What she has written:
I have a distinct memory of being three or four years old and learning to print letters. I made a bunch of letters on the back of an envelope, handed it to my father, and asked him what it said. I was devastated when he told me: “It doesn’t say anything. It’s just letters.” Already at that age, I imagined that there were stories just waiting to be told!
As to my first ‘real’ writing would have been grade 3, when one of my poems was selected for a poetry anthology. Believe it or not, I still have a copy of that publication!
My first goal is to pull readers into a story that feels REAL to them, and give them the joy of escaping from life for a little while. (That’s certainly why I read!) My second goal is to tell a story that’s an accurate reflection of the world, and expands a reader’s perceptions of life.
A) Write whatever gives you the most happiness, because there are times that finishing a story / doing revisions / copyediting a novel will feel more like torture than inspiration, and at the very least, the torture should be something you (sometimes) enjoy.
On most days, my favorite novel is whatever I’m writing at the moment, because before it’s finished, it is perfect in my mind. (This all changes once it’s finished and I can pick it apart.)
I have probably a hundred novelists that tie for first place (all the way from Margaret Atwood to Rainbow Rowell and everyone in between.) But if I had to narrow it to one, I’d go with Stephen King. He’s written one of my top 10 fiction novels (The Stand) and one of my top 10 non-fiction novels (On Writing. Honestly? That’s the only reason he edges out people like Barbara Kingsolver or John Green.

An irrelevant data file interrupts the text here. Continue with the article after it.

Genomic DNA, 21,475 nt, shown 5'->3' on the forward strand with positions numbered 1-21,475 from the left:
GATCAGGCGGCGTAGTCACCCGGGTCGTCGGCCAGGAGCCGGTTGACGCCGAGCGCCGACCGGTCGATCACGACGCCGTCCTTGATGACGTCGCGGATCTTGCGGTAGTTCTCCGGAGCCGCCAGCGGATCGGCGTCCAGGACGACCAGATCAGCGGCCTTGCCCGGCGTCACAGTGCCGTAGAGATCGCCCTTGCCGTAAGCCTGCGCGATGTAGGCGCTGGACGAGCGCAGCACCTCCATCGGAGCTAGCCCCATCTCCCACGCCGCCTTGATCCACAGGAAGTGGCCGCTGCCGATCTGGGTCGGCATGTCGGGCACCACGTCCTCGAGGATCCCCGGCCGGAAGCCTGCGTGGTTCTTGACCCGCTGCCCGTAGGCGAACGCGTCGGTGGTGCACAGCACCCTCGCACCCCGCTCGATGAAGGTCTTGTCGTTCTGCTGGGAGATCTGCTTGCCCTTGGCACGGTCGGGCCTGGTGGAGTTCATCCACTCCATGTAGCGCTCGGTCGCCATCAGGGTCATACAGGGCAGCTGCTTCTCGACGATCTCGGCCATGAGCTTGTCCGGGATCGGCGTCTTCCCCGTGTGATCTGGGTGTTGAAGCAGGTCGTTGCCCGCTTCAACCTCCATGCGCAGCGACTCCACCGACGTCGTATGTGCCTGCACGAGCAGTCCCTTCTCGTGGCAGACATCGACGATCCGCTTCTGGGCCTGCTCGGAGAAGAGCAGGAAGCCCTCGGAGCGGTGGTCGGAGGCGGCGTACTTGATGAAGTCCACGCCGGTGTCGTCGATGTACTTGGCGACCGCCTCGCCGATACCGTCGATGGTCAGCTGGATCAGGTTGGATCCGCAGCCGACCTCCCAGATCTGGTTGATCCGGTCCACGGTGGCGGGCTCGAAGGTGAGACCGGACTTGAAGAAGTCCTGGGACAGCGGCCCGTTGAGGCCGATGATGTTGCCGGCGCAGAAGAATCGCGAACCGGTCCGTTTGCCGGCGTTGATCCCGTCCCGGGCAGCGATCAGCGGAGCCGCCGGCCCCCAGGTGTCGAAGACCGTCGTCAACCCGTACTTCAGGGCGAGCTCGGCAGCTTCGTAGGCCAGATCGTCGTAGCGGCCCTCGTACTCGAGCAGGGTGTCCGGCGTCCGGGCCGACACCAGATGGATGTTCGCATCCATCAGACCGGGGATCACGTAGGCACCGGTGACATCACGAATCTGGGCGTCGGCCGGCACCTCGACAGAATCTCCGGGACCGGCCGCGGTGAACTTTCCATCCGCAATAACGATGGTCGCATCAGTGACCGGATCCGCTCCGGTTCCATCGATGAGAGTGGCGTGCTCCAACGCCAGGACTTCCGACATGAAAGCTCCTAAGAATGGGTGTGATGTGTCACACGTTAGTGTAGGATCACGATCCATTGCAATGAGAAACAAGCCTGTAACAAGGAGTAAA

I am a classically trained painter and I love doing nature painting when time allows. I also enjoy hiking in the autumn (but not the summer, as I’m not fond of heat), travelling to beautiful places and seeing old architecture, and, when I’m feeling particularly lazy, binging on Netflix. (Stranger Things is my current obsession.)
Iwas lucky to have grown up with a father who encouraged me to do whatever I wanted to do, without question of feasibility. My dad had a great way of seeing the world in a childlike way, so differently than most adults I knew. And although he died many years ago, I still think of him often whenever I discover or do new things.
I remember visiting my uncle’s farm and George and my dad playing a practical joke on the group of us kids. They hid in the grass a little ways from the house and tricked us into thinking a bear was coming for us. The shrieks we made as we tore back to the house must have been heard for miles!
Relax. You’ve got this. And if you don’t have it right now, you’ll figure it out along the way.